Academic journal article International Journal of Entrepreneurship

Cross-Cultural Differences in Entrepreneurial Tendencies: An Exploratory View in Turkey and Canada

Academic journal article International Journal of Entrepreneurship

Cross-Cultural Differences in Entrepreneurial Tendencies: An Exploratory View in Turkey and Canada

Article excerpt

INTRODUCTION

The field of entrepreneurship has a recognized scientific community that expresses itself through large numbers of conferences and scientific journals (Bruyat and Julien, 2000) as a result of its significant effects on both economic and corporate performance. Entrepreneurship is now considered as one of the most powerful tools to survive economic recessions and bottlenecks through creating new businesses and new jobs, fostering creative thinking and nurturing the economy itself. Entrepreneurship is even more crucial for developing countries since its vital role in economic growth, wealth creation and distribution grows as we speak.

Triggered by the global and organizational changes, entrepreneurship has been receiving a growing interest both by the universities and other institutions. While globalization, removal of trade barriers and the emergence of Internet and telecom technologies are offering opportunities and risks globally, massive changes at organizational level like lay-offs, corporate restructurings, mergers & acquisitions, corporate alliances are also occuring constantly. These intense changes at macro and micro level call for an entrepreneurial action for increasing number of people day after day. Figure 1 shows the major factors fostering individual to consider entrepreneurship as an option.

Parallel to the growing interest in entrepreneurship, increasing number of programs and courses offered by universities, private consultants and trade associations. The number of entrepreneurship research centers and degrees offered by those institutions are also growing rapidly.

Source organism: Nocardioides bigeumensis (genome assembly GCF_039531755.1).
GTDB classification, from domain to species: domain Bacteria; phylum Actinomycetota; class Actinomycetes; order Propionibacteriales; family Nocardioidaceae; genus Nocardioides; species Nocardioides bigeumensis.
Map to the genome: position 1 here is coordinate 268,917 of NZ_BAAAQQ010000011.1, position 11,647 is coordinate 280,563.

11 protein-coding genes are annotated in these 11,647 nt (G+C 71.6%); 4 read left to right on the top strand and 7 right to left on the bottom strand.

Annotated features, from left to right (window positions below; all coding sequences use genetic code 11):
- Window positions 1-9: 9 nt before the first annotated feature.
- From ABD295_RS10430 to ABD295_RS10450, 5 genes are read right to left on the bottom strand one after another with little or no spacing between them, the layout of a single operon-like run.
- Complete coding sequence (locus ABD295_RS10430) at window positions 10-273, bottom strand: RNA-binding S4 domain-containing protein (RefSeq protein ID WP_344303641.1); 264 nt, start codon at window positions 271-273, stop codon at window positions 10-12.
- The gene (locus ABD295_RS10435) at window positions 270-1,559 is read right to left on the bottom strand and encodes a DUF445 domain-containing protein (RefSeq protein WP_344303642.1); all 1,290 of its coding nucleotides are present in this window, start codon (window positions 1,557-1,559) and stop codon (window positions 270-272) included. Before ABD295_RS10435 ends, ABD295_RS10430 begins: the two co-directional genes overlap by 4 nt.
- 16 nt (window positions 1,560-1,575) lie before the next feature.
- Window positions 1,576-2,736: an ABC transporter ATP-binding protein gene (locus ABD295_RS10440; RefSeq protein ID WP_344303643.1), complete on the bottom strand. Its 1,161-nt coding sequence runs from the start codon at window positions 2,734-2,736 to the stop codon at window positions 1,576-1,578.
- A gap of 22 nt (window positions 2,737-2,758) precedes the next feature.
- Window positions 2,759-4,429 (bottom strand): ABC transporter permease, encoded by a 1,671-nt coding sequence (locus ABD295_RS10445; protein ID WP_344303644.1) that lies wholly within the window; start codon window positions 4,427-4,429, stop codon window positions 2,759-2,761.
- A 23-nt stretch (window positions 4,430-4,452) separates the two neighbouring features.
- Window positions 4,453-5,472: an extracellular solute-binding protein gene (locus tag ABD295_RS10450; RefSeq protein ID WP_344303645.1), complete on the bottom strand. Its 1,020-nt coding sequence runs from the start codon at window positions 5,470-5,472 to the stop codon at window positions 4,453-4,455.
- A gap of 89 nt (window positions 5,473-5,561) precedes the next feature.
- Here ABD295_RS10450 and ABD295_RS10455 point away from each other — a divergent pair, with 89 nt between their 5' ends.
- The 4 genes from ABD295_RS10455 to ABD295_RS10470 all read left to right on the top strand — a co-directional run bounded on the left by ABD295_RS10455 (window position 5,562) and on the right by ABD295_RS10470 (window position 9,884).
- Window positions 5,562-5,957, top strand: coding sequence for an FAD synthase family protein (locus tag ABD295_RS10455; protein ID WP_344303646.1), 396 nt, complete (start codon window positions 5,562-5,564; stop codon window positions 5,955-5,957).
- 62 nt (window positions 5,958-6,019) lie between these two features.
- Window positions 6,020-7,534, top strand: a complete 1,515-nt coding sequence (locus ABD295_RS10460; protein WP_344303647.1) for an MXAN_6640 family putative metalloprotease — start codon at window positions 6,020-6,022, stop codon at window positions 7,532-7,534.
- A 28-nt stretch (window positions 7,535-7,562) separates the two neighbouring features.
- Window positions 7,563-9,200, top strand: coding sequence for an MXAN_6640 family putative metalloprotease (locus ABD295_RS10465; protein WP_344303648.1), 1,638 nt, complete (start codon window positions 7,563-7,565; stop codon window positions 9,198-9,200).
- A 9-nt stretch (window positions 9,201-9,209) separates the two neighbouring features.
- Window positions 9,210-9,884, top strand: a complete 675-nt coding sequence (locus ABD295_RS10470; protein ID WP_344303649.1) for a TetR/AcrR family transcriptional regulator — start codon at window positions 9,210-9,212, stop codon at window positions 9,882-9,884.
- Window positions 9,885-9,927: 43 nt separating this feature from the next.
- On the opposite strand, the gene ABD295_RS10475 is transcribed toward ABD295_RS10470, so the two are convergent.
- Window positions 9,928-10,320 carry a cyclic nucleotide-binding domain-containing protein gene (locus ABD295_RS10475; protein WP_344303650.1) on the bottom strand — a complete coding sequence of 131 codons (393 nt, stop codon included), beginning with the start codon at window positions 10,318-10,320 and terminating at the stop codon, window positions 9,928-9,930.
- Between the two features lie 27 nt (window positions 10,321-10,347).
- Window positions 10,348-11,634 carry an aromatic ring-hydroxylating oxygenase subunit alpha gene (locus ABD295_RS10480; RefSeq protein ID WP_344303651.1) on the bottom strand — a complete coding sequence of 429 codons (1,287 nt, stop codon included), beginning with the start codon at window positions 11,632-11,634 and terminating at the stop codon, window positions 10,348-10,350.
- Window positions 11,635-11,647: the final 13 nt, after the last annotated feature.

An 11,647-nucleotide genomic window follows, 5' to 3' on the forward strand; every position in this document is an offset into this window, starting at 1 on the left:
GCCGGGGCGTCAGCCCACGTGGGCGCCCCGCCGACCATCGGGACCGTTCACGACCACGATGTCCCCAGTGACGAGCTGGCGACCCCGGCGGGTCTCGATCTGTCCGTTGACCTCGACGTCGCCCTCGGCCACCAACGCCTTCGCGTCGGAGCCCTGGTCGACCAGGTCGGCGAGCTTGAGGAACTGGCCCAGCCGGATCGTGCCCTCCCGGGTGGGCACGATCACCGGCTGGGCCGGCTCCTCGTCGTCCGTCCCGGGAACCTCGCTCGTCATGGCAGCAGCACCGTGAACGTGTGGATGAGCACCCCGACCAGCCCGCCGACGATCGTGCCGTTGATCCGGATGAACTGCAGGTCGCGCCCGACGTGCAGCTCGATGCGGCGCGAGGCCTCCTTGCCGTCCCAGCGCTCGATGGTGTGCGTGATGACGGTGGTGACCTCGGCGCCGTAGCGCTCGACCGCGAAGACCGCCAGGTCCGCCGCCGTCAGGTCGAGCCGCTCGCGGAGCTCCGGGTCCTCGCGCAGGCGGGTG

However, there is also a strong debate among academics about whether the entrepreneurship can actually be taught (Fiet, 2001). Albeit these strong discussions, entrepreneurship is relatively well established in most academic areas. Entrepreneurship scholars and teachers seem winning the battle for academic respectability that they fought over two decades (Johnson et al., 2006) and proved that entrepreneurship can be taught. In a survey of American professors, Vesper found that 93 percent of respondents indicated that entrepreneurship can be taught (Hynes, 2005). Supporting this view, Kantor (1988), studied 408 entrepreneurship students in Ontario and concluded that the most generally believed that the majority of entrepreneurial traits and skills can be taught, with skills perceived as being more teachable compared to traits (Henry et al., 2005).

Entrepreneurial qualities and tendencies have long been closely linked with some personality characteristics such as need for achievement, need for autonomy, creative tendency, calculated risk taking and internal locus of control.

Need for achievement

Need for achievement is probably one of the most studied personality characteristics in the field of entrepreneurship. Need for achievement has a great potantial to trigger the entrepreneurial initiatives. Because the need for achivement is an unconscious motive that drives individuals to perform better and improve their current performance that in return creates some personal standards of excellence (Loon and Casimir. 2008). According to McClelland, need for achievement is amongst the primary motives behind the entrepreneurial success as the individuals score high on need for achievement tend to have personal control over their lives and coutcomes (McClelland, 1961). They tend to prefer challenging tasks with moderate difficulty, seek feedback on their performance and take responsibility for their actions (Ong and Ismail, 2008). McClelland also suggests that high-need-for-achivement individuals may have higher entrepreneurial tendencies because entrepreneurship offers more control over their outputs than other traditional forms of employment (Zhao et al., 2010). Numerous comparisons, in regards to need for achievement, between entrepreneurs and managers/non-entrepreneurs revealed that the correlation between need for achivement and entrepreneurship is much stronger (Gurol and Atsan, 2006). …

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